Anne-Marie Newland is a mistress of career change. By the time she opened her shop, Sweet Charity, in Kensington Market in 1982, selling psychedelic clothing to, among others, Annie Lennox and Kim Wilde, she was 25 and had already pursued several paths. At 19, she had choreographed dancers for Vangelis and covered classes for Arlene Phillips, who had taught Newland at Arts Educational London (she was then Anne-Marie Khachik).
She was a youth worker and played drums in bands, briefly with Toyah Willcox. Later, she became a “stay-home mother” to four children, “the highlight of [her] life”, and for many years she worked as a yoga teacher and trainer. But it still feels surprising to hear her say that, at 66, she qualified as a security guard.
Find also more about Sharon McAllister’s daughter who trained as a yoga teacher, raved about the yoga so much that McAllister herself was tempted. She had spent decades as a hairdresser, but this year, at the age of 65, she joined four strangers on an intensive, 250-hour yoga-teaching course in Spain.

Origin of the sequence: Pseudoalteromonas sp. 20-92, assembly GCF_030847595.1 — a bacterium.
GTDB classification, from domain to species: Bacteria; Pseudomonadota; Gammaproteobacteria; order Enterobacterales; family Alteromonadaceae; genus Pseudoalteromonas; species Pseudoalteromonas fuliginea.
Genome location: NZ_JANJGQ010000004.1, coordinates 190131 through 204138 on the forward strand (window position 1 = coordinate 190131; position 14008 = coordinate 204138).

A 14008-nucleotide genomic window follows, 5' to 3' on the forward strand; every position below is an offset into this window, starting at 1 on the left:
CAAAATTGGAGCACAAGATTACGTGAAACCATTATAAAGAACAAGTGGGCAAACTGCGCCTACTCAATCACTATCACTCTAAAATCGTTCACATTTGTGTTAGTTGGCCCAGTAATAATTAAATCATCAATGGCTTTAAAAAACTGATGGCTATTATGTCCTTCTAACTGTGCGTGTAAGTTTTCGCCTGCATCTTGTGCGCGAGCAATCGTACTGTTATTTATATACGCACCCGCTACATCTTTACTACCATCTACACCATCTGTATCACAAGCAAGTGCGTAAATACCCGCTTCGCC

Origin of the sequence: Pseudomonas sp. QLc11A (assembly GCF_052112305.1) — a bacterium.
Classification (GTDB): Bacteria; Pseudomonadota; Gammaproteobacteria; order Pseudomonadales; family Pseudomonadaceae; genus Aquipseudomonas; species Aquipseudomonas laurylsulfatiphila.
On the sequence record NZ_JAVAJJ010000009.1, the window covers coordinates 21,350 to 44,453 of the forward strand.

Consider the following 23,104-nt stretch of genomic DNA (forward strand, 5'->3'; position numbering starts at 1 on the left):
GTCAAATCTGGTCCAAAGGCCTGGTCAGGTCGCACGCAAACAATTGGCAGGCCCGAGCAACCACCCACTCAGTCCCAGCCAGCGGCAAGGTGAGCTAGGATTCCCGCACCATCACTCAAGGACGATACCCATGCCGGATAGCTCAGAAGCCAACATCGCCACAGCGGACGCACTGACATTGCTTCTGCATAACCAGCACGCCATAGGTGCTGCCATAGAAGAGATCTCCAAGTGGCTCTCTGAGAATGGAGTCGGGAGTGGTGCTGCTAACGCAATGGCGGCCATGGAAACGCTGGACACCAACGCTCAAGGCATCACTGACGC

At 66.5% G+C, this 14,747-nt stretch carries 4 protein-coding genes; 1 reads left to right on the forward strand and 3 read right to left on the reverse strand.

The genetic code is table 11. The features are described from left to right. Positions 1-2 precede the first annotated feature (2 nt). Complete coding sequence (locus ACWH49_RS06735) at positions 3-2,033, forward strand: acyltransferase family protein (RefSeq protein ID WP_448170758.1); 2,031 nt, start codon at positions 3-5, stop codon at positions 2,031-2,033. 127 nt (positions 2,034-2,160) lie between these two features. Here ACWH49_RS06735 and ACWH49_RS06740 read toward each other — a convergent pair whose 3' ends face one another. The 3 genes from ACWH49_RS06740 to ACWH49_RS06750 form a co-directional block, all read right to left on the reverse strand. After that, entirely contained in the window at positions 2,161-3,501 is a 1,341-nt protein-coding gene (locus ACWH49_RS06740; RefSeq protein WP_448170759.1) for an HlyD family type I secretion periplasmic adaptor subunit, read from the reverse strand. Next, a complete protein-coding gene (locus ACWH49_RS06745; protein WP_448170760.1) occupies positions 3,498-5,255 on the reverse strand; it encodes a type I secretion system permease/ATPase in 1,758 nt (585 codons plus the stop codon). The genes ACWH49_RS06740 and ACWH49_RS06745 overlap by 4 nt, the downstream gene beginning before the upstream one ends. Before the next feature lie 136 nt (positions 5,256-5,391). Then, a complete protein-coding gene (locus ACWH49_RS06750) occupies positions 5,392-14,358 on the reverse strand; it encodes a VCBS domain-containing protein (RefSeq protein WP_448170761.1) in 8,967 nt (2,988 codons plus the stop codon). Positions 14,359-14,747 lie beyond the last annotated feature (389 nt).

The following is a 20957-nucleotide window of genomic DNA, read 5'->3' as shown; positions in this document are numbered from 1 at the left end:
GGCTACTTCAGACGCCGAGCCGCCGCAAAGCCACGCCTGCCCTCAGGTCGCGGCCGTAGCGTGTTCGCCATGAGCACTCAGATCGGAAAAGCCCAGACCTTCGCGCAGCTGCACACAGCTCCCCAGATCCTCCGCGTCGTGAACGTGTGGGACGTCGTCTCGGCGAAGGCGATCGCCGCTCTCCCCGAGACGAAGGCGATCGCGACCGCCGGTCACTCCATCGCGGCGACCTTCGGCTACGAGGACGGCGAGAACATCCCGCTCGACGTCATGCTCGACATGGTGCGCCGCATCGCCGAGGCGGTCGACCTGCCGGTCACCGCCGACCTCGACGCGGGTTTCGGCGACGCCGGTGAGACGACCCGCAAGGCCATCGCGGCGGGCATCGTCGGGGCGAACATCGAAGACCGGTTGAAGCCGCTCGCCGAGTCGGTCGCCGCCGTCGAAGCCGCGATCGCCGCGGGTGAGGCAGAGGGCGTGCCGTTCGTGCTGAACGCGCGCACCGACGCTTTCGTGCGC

Her instructor told her: “You have your own individual skills to bring.” While she is still developing her personal style of teaching, she has noticed that the way she ends her classes is very popular – with an assisted savasana, or corpse pose, in which she offers a postural adjustment of her class-goers’ feet, arms, heads, necks and shoulders.